WASHINGTON – The U.S. invasions of Afghanistan and Iraq have created a shared anti-American cause among otherwise-divided Muslim extremists and raised the stature of the radicals in the eyes of ordinary Muslims, a Pentagon advisory panel says.
The report by the Defense Science Board (search) concludes that the government must urgently change its approach to understanding and communicating with the Muslim world. It says U.S. public diplomacy is in crisis, and neither the White House nor Congress has done enough to fix it.
At the root of the problem, the report says, is a fundamental misunderstanding of why many Muslims are hostile toward the United States. They "hate our policies," not our freedom, it said.
The report cites a "pervasive atmosphere of hostility" toward the American government that has intensified since the terrorist attacks of Sept. 11, 2001, and the U.S. responses to them.
"The dramatic narrative since 9/11 has essentially borne out the entire radical Islamist bill of particulars" against the United States, the report said. "American actions and the flow of events have elevated the authority of the Jihadi (search) insurgents and tended to ratify their legitimacy among Muslims."
The report, first disclosed by the New York Times in its Wednesday editions, is available on the Pentagon's Web site. It is among a series of reports produced last summer by the board, a group of nongovernment experts who advise the secretary of defense on a range of issues.
Among the board's recommendations is that the government reorganize its strategic communications efforts so policy makers can improve their understanding of global public opinion and communicate U.S. policy decisions and actions more effectively to the rest of the world.
"To win a global battle of ideas, a global strategy for communicating those ideas is essential," the board's chairman, William Schneider, Jr., wrote in a memo introducing the report.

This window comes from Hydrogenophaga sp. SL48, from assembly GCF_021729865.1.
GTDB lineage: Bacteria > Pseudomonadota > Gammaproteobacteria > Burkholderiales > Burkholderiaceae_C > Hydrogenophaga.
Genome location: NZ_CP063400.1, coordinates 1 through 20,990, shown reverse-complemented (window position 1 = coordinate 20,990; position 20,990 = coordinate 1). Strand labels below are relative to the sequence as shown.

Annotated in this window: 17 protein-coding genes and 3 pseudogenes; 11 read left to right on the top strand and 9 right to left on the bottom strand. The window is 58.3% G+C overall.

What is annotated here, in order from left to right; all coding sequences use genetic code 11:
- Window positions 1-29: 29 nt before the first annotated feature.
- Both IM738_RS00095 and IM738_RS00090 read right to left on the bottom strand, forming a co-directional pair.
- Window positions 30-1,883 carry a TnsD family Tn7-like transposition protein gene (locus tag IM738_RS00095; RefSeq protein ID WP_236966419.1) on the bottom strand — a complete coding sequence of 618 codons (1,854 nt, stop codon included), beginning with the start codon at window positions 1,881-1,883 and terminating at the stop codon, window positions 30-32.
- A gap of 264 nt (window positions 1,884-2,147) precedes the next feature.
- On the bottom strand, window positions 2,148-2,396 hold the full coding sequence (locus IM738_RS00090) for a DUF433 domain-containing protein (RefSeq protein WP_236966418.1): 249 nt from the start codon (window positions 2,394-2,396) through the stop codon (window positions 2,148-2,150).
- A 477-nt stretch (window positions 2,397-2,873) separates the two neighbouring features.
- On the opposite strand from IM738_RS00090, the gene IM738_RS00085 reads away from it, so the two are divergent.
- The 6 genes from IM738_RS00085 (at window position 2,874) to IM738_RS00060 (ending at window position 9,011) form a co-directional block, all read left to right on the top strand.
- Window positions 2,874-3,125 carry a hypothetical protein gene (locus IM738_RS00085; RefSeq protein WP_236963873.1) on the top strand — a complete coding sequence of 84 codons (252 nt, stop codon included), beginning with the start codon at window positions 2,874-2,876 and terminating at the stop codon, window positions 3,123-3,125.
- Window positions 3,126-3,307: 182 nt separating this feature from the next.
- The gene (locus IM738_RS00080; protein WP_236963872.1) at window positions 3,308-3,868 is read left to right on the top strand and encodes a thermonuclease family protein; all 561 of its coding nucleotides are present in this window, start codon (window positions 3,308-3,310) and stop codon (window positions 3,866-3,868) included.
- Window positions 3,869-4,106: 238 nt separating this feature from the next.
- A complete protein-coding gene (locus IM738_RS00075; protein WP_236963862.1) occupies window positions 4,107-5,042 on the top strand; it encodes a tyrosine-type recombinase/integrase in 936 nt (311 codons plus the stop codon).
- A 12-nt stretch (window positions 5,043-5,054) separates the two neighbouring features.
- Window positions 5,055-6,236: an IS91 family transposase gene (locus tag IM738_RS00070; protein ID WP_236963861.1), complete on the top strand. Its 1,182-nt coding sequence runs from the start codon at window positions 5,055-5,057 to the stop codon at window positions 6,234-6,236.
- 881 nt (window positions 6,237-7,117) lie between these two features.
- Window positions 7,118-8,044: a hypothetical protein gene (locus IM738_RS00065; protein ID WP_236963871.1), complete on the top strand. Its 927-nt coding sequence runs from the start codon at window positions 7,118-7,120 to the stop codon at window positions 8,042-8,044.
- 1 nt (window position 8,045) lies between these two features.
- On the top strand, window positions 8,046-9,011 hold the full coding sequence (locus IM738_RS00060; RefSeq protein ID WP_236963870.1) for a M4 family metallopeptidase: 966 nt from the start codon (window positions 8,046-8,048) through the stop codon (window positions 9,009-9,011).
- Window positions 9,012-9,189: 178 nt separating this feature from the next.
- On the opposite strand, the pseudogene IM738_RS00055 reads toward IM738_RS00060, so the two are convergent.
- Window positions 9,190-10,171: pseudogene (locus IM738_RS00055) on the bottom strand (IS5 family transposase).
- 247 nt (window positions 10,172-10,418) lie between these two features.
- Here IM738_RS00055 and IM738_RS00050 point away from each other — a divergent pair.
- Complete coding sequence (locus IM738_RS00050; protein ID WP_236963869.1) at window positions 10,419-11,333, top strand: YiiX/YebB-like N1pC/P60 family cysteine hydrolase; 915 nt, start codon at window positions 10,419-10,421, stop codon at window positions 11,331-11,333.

Bryan Whitman, a spokesman for Defense Secretary Donald H. Rumsfeld, said Wednesday the report will "stimulate debate and add to the existing body of ideas" about how the Defense Department communicates.
"While there have been no decisions regarding the recommendations, the Pentagon will not deviate from its guiding principle of making information available in a timely and accurate manner," he said.
The problem, as described by the report, is not so much the availability of information as a failure generally to understand how people in other parts of the world, particularly Arabs, perceive U.S. policies and actions.
"In the eyes of Muslims, American occupation of Afghanistan and Iraq has not led to democracy there, but only more chaos and suffering," it said. "U.S. actions appear, in contrast, to be motivated by ulterior motives and deliberately controlled in order to best serve American national interests at the expense of truly Muslim self-determination."
The report cited as an example Saudi Arabia, a longtime U.S. ally and birthplace of Usama bin Laden (search). A large majority of Saudis believe the United States is trying to weaken Islam, the report said.
"In other words, Americans have become the enemy," it said. "It is noteworthy that opinion is (strongest) against America in precisely those places ruled by what Muslims call `apostates' and tyrants -- the tyrants we support. This should give us pause."